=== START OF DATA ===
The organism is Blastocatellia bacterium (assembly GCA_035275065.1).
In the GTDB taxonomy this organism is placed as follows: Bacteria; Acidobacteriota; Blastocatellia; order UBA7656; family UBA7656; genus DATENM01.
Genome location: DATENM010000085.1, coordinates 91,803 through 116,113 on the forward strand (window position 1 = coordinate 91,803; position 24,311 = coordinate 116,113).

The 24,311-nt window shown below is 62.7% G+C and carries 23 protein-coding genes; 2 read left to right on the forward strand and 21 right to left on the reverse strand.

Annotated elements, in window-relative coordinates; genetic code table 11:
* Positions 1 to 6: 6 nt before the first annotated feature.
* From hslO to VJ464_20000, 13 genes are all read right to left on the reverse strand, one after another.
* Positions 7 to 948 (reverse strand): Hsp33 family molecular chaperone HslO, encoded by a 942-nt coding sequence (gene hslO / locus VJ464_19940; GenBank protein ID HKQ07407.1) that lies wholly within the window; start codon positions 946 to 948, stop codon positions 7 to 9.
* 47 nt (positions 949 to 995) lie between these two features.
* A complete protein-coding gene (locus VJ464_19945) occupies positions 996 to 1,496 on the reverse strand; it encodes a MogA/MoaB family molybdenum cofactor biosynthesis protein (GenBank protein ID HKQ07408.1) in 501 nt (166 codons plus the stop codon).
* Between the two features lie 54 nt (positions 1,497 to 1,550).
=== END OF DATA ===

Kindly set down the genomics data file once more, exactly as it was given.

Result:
The organism is Blastocatellia bacterium (assembly GCA_035275065.1).
In the GTDB taxonomy this organism is placed as follows: Bacteria; Acidobacteriota; Blastocatellia; order UBA7656; family UBA7656; genus DATENM01.
Genome location: DATENM010000085.1, coordinates 91,803 through 116,113 on the forward strand (window position 1 = coordinate 91,803; position 24,311 = coordinate 116,113).

The 24,311-nt window shown below is 62.7% G+C and carries 23 protein-coding genes; 2 read left to right on the forward strand and 21 right to left on the reverse strand.

Annotated elements, in window-relative coordinates; genetic code table 11:
* Positions 1 to 6: 6 nt before the first annotated feature.
* From hslO to VJ464_20000, 13 genes are all read right to left on the reverse strand, one after another.
* Positions 7 to 948 (reverse strand): Hsp33 family molecular chaperone HslO, encoded by a 942-nt coding sequence (gene hslO / locus VJ464_19940; GenBank protein ID HKQ07407.1) that lies wholly within the window; start codon positions 946 to 948, stop codon positions 7 to 9.
* 47 nt (positions 949 to 995) lie between these two features.
* A complete protein-coding gene (locus VJ464_19945) occupies positions 996 to 1,496 on the reverse strand; it encodes a MogA/MoaB family molybdenum cofactor biosynthesis protein (GenBank protein ID HKQ07408.1) in 501 nt (166 codons plus the stop codon).
* Between the two features lie 54 nt (positions 1,497 to 1,550).